Political views of the Guru are also intimately connected to his acceptance of this world as real and a legitimate sphere of activity for a man of religion. He realized that the ‘Omnipresent One lives in His creation and pervades it in all directions.’24
Wherever he looked he ‘found the Merciful one whose very shadow the earth is’.25 Guru therefore denounced asceticism and advocated the fulsome life of a house-holder setting the example himself by, in addition, accepting the secular professions of a civil servant and an agriculturist. His concern for the material world was as great as his preoccupation with the spiritual one and he essentially sought to secure the next by worth while social and political activity in this26 ‘Those who serve others in this world are respectfully received in the next’ 27 Guru reproached Bhangarnath for having renounced the world and held life in society to be a precondition for spiritual attainment.28 His favourite expression for ideal balance is that one must live unsoiled by the dross but in the midst of everything as the swan lives in water without getting wet.29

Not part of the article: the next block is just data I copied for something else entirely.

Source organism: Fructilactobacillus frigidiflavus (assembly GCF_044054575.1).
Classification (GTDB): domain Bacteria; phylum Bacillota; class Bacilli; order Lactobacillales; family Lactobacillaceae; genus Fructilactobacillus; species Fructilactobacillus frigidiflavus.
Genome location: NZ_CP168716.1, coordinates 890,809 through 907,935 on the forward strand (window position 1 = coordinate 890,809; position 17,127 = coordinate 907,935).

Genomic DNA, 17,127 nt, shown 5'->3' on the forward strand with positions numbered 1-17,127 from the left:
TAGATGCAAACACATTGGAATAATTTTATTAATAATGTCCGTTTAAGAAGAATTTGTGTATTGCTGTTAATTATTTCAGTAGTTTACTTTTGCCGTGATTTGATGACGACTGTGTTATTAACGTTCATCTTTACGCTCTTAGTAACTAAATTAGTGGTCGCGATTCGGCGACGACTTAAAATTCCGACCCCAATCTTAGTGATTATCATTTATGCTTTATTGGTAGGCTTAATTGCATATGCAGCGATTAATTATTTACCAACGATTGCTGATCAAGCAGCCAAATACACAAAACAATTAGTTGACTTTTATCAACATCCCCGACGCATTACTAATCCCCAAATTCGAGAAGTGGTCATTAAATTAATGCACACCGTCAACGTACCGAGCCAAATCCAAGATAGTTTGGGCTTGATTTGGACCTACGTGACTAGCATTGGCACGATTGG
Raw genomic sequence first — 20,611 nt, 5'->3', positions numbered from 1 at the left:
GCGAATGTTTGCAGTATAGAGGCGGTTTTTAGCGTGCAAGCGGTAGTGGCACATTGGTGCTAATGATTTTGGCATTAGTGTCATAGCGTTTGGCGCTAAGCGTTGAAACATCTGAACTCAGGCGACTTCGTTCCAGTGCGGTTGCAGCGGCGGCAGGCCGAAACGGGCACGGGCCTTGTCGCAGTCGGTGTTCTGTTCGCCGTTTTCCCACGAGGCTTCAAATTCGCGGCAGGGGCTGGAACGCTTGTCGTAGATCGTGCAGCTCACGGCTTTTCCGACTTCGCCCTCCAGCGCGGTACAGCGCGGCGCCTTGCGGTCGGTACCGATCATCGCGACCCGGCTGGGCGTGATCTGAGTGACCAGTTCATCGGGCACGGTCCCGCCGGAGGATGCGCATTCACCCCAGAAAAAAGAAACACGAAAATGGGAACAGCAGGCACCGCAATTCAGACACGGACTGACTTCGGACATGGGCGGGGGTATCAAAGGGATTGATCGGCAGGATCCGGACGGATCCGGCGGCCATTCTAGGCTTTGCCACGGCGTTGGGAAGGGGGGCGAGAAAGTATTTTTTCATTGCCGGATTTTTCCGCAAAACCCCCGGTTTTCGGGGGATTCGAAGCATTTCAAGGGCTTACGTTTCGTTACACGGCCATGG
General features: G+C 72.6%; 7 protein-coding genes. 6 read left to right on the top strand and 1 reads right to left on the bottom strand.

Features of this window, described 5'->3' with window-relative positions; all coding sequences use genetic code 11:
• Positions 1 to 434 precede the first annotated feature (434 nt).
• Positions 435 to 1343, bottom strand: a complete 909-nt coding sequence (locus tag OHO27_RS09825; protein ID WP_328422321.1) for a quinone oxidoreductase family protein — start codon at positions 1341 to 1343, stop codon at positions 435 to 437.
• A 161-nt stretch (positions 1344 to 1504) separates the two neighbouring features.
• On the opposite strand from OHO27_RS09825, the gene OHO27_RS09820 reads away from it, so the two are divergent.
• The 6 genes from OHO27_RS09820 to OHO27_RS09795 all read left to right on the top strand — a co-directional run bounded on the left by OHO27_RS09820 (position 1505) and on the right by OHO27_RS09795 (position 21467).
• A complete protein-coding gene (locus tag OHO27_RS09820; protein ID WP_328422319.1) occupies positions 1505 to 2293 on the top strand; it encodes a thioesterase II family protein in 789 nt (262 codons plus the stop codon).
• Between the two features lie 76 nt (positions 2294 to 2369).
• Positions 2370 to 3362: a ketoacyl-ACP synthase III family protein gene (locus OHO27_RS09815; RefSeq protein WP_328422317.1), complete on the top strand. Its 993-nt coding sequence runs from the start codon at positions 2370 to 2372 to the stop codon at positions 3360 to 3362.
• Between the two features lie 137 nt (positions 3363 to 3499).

In relation to activity in this world, the most significant and frequent description of God by Guru Nanak is in a vocabulary befitting an emperor .30 He consistently addresses Him as “my king, true king, and king of kings, He has his court, His throne and His palace. He is the sole Sovereign and sole Wazir. He has his eight-metal coin, the Word. To Him belongs real command; all power and praise belong to Him alone Indeed to find honour in His court is the aim of human life”.31 God is the only Sovereign entitled to the allegiance of mankind.32 True Sovereign performs truly sovereign functions of destroying the evil doers33 and of promoting the good.34 He dispenses even handed justice. Together, these constitute the aim of all earthly political activity.